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Education funds to get bump

Students studying at Wat Koh high school in Phnom Penh
Students studying at Wat Koh high school in Phnom Penh earlier this year. Pha Lina

Education funds to get bump

The proposed 2015 education budget is inching upwards from last year’s funding, however it still falls short of internationally recommended minimums.

Education is slated to take up a $396 million chunk of the $3.75 billion draft budget, which has yet to be approved by the National Assembly, according to the Ministry of Education, Youth and Sport.

Despite a $61 million bump from 2014, Cambodia’s 2015 education expenditure will still lag behind its ASEAN neighbours.

UNESCO recommends countries dedicate 4 to 6 per cent of GDP to education. Thailand allocates nearly 4 per cent, Vietnam spends over 6 per cent and Laos’ overall education funding exceeds 2.8 per cent. By contrast, Cambodia devotes barely more than 2 per cent of its GDP to education.

“With less than the suggested minimum, the Ministry of Education will need to prioritise, which could lead to not enough funding for reforms, and issues that need to be addressed getting ignored,” said Chin Chanveasna, executive director of the NGO Education Partnership.

The Education Ministry said it intends on allocating 77 per cent of its increased budget to cover raises for teachers and staff.

Earlier this year, the ministry announced a schedule of pay boosts that would see teachers earning between 550,000 riel and 800,000 riel (about $138 to $200), with further raises expected in December.

“The increased money will cover the salary reforms mainly, and then the school budgets and also scholarships, among other things,” said Education Minister Hang Chuon Naron.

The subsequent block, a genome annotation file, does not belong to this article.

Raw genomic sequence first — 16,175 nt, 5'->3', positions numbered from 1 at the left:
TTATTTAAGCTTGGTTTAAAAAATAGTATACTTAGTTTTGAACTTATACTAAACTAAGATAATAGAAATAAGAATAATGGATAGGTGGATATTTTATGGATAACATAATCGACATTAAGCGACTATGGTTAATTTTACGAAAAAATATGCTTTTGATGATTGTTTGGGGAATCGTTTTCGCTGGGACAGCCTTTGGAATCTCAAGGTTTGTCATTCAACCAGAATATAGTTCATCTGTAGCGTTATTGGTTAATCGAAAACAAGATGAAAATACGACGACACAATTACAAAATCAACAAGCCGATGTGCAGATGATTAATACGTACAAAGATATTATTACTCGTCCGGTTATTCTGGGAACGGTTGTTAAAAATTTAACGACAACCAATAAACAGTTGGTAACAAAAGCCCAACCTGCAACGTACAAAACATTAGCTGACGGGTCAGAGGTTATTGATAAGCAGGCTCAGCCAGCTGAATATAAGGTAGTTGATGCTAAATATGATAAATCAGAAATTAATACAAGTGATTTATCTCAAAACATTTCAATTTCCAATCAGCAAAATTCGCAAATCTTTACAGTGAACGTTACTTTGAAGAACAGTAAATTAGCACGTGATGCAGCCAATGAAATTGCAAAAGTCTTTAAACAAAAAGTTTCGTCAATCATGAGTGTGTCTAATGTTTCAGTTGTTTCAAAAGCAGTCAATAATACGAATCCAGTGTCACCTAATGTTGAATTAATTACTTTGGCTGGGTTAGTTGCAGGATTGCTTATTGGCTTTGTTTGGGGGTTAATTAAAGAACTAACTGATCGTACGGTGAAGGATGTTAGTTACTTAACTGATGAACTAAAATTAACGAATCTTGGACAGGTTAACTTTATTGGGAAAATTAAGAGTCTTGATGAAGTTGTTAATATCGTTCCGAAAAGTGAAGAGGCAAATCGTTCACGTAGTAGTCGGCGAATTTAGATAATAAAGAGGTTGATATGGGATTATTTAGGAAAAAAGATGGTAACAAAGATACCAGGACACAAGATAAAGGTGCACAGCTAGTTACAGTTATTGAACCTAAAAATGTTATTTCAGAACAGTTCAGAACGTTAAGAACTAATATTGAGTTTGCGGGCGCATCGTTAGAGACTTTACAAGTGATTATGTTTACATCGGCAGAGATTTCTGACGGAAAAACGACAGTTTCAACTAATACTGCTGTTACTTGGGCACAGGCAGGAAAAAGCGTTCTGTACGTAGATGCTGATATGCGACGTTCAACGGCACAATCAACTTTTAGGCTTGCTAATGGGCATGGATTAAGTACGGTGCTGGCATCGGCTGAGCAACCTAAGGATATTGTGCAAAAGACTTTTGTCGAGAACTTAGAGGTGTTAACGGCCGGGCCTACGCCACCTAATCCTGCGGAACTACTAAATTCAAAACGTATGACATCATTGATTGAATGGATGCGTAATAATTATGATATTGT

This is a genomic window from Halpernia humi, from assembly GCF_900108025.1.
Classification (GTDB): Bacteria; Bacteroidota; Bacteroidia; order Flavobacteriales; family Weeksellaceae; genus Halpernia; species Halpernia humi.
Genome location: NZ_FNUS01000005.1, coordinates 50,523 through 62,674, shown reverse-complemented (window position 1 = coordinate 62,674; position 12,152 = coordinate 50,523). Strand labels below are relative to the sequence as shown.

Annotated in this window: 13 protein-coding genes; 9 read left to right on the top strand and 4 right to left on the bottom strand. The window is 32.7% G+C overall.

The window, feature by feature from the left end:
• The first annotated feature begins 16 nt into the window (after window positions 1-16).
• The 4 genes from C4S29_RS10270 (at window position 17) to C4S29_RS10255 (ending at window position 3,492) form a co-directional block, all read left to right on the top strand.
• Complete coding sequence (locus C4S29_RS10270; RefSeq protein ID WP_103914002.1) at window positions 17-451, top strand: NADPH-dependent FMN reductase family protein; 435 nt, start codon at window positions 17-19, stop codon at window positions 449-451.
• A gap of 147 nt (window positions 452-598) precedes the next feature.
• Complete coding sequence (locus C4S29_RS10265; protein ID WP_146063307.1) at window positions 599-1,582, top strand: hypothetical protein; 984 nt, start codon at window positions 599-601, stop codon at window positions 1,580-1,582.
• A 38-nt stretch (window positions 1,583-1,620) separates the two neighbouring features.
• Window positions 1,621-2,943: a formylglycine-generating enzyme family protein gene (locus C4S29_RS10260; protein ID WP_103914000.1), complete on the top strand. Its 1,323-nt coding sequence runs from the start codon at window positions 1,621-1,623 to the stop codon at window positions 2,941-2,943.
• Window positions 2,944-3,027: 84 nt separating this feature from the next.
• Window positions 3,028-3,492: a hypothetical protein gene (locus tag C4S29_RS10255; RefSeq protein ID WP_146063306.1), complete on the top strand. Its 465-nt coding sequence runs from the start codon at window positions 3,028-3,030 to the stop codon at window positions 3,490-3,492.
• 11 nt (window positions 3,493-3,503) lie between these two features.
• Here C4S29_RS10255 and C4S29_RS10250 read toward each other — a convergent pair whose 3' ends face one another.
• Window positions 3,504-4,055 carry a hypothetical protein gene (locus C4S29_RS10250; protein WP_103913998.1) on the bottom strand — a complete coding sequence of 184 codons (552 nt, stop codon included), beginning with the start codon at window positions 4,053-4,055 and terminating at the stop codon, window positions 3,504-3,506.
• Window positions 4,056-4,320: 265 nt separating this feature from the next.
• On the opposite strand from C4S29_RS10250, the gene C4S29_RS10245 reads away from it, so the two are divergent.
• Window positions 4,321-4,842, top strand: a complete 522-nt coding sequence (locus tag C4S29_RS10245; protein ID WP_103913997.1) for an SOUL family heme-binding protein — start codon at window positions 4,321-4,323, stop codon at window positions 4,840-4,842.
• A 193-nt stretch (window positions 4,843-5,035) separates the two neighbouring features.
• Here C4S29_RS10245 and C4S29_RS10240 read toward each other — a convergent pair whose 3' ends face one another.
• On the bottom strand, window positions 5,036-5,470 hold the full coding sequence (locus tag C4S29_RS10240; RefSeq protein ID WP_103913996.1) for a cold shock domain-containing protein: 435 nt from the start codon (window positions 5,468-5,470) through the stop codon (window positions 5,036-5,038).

“It’s a big increase. We will have to prove the current budget can get results, and then we could ask for more.”

But educators argued that the system is in dire need of more funding, with salaries still too low and schools still cash-strapped.

“Currently, Wat Koh [High School] has 200 teachers, and I can see that their salaries are not enough for them. Some survive by charging for extra classes or courses. Some have second jobs,” said Chhun Sarom, the school director. “I’m sure that not just our school but other schools need more books, buildings, restrooms, tables and chairs, because the old stuff keeps getting unusable.”

In response to infrastructure needs, the ministry’s budget proposal also set aside $9 million for building new schools. The fund includes plans for a new engineering college within the Royal University of Phnom Penh, which would break ground in 2015.

Opposition lawmaker Son Chhay said he had “mentioned” increasing education funding during budget working group meetings, but declined to say whether the party would support the passage of a budget that did not include further increases.

Government spokesman Phay Siphan declined to comment.


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